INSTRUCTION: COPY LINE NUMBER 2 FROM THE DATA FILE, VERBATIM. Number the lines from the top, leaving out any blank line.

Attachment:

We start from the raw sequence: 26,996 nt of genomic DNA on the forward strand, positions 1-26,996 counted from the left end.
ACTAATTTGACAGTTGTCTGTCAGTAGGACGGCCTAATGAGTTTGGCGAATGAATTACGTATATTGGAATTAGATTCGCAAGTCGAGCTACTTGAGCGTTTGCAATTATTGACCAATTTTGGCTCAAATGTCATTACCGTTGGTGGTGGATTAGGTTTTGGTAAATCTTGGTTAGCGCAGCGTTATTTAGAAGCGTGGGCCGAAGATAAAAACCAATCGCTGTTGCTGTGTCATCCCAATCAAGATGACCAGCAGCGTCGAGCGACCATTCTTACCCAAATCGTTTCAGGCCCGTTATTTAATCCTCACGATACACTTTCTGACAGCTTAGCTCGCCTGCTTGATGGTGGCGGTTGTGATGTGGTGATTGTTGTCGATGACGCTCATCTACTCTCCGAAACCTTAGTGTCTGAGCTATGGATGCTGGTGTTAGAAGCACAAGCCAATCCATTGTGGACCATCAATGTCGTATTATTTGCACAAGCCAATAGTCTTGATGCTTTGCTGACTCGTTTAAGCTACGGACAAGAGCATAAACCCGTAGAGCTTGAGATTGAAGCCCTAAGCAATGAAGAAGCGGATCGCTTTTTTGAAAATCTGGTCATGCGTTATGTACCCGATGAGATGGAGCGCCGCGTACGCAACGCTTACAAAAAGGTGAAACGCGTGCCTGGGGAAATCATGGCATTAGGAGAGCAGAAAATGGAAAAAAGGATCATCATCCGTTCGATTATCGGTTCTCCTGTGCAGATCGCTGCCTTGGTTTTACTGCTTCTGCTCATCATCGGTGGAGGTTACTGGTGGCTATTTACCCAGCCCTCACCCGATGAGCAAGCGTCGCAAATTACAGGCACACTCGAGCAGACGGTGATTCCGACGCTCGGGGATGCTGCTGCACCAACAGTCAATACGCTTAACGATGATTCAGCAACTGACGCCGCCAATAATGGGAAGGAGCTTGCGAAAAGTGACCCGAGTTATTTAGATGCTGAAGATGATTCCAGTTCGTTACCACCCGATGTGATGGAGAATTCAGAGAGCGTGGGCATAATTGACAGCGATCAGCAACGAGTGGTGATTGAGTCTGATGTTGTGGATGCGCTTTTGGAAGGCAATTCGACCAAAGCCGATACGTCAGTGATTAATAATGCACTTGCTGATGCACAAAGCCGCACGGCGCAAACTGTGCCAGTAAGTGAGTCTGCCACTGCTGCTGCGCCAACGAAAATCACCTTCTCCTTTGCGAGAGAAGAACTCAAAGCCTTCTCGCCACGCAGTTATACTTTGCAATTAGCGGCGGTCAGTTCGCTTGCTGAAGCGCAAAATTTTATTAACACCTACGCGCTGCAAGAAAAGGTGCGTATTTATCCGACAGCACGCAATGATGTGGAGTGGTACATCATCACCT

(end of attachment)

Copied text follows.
ACTAATTTGACAGTTGTCTGTCAGTAGGACGGCCTAATGAGTTTGGCGAATGAATTACGTATATTGGAATTAGATTCGCAAGTCGAGCTACTTGAGCGTTTGCAATTATTGACCAATTTTGGCTCAAATGTCATTACCGTTGGTGGTGGATTAGGTTTTGGTAAATCTTGGTTAGCGCAGCGTTATTTAGAAGCGTGGGCCGAAGATAAAAACCAATCGCTGTTGCTGTGTCATCCCAATCAAGATGACCAGCAGCGTCGAGCGACCATTCTTACCCAAATCGTTTCAGGCCCGTTATTTAATCCTCACGATACACTTTCTGACAGCTTAGCTCGCCTGCTTGATGGTGGCGGTTGTGATGTGGTGATTGTTGTCGATGACGCTCATCTACTCTCCGAAACCTTAGTGTCTGAGCTATGGATGCTGGTGTTAGAAGCACAAGCCAATCCATTGTGGACCATCAATGTCGTATTATTTGCACAAGCCAATAGTCTTGATGCTTTGCTGACTCGTTTAAGCTACGGACAAGAGCATAAACCCGTAGAGCTTGAGATTGAAGCCCTAAGCAATGAAGAAGCGGATCGCTTTTTTGAAAATCTGGTCATGCGTTATGTACCCGATGAGATGGAGCGCCGCGTACGCAACGCTTACAAAAAGGTGAAACGCGTGCCTGGGGAAATCATGGCATTAGGAGAGCAGAAAATGGAAAAAAGGATCATCATCCGTTCGATTATCGGTTCTCCTGTGCAGATCGCTGCCTTGGTTTTACTGCTTCTGCTCATCATCGGTGGAGGTTACTGGTGGCTATTTACCCAGCCCTCACCCGATGAGCAAGCGTCGCAAATTACAGGCACACTCGAGCAGACGGTGATTCCGACGCTCGGGGATGCTGCTGCACCAACAGTCAATACGCTTAACGATGATTCAGCAACTGACGCCGCCAATAATGGGAAGGAGCTTGCGAAAAGTGACCCGAGTTATTTAGATGCTGAAGATGATTCCAGTTCGTTACCACCCGATGTGATGGAGAATTCAGAGAGCGTGGGCATAATTGACAGCGATCAGCAACGAGTGGTGATTGAGTCTGATGTTGTGGATGCGCTTTTGGAAGGCAATTCGACCAAAGCCGATACGTCAGTGATTAATAATGCACTTGCTGATGCACAAAGCCGCACGGCGCAAACTGTGCCAGTAAGTGAGTCTGCCACTGCTGCTGCGCCAACGAAAATCACCTTCTCCTTTGCGAGAGAAGAACTCAAAGCCTTCTCGCCACGCAGTTATACTTTGCAATTAGCGGCGGTCAGTTCGCTTGCTGAAGCGCAAAATTTTATTAACACCTACGCGCTGCAAGAAAAGGTGCGTATTTATCCGACAGCACGCAATGATGTGGAGTGGTACATCATCACCT